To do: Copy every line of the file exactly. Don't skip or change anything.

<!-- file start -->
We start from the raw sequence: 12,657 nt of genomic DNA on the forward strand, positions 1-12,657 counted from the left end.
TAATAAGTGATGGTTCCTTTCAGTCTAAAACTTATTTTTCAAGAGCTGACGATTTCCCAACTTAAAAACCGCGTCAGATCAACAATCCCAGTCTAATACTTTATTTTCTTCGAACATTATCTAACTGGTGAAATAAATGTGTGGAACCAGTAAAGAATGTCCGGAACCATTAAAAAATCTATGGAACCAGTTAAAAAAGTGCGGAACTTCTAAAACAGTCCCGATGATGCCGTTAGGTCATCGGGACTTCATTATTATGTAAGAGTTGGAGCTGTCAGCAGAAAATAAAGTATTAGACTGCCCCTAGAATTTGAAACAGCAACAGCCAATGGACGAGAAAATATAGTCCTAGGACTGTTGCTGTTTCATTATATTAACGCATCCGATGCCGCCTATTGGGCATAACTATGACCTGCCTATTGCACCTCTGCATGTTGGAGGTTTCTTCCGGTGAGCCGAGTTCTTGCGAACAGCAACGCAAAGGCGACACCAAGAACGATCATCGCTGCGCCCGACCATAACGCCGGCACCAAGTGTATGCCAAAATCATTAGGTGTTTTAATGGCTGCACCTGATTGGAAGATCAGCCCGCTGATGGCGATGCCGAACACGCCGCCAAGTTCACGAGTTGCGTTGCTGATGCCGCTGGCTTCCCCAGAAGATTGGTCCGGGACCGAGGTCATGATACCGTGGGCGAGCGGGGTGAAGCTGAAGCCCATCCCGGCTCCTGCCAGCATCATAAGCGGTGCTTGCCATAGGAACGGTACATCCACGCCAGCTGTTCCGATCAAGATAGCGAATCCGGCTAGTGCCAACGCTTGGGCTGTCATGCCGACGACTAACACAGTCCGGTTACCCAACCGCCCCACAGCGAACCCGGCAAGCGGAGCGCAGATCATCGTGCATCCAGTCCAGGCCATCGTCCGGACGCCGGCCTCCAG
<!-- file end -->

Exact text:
We start from the raw sequence: 12,657 nt of genomic DNA on the forward strand, positions 1-12,657 counted from the left end.
TAATAAGTGATGGTTCCTTTCAGTCTAAAACTTATTTTTCAAGAGCTGACGATTTCCCAACTTAAAAACCGCGTCAGATCAACAATCCCAGTCTAATACTTTATTTTCTTCGAACATTATCTAACTGGTGAAATAAATGTGTGGAACCAGTAAAGAATGTCCGGAACCATTAAAAAATCTATGGAACCAGTTAAAAAAGTGCGGAACTTCTAAAACAGTCCCGATGATGCCGTTAGGTCATCGGGACTTCATTATTATGTAAGAGTTGGAGCTGTCAGCAGAAAATAAAGTATTAGACTGCCCCTAGAATTTGAAACAGCAACAGCCAATGGACGAGAAAATATAGTCCTAGGACTGTTGCTGTTTCATTATATTAACGCATCCGATGCCGCCTATTGGGCATAACTATGACCTGCCTATTGCACCTCTGCATGTTGGAGGTTTCTTCCGGTGAGCCGAGTTCTTGCGAACAGCAACGCAAAGGCGACACCAAGAACGATCATCGCTGCGCCCGACCATAACGCCGGCACCAAGTGTATGCCAAAATCATTAGGTGTTTTAATGGCTGCACCTGATTGGAAGATCAGCCCGCTGATGGCGATGCCGAACACGCCGCCAAGTTCACGAGTTGCGTTGCTGATGCCGCTGGCTTCCCCAGAAGATTGGTCCGGGACCGAGGTCATGATACCGTGGGCGAGCGGGGTGAAGCTGAAGCCCATCCCGGCTCCTGCCAGCATCATAAGCGGTGCTTGCCATAGGAACGGTACATCCACGCCAGCTGTTCCGATCAAGATAGCGAATCCGGCTAGTGCCAACGCTTGGGCTGTCATGCCGACGACTAACACAGTCCGGTTACCCAACCGCCCCACAGCGAACCCGGCAAGCGGAGCGCAGATCATCGTGCATCCAGTCCAGGCCATCGTCCGGACGCCGGCCTCCAG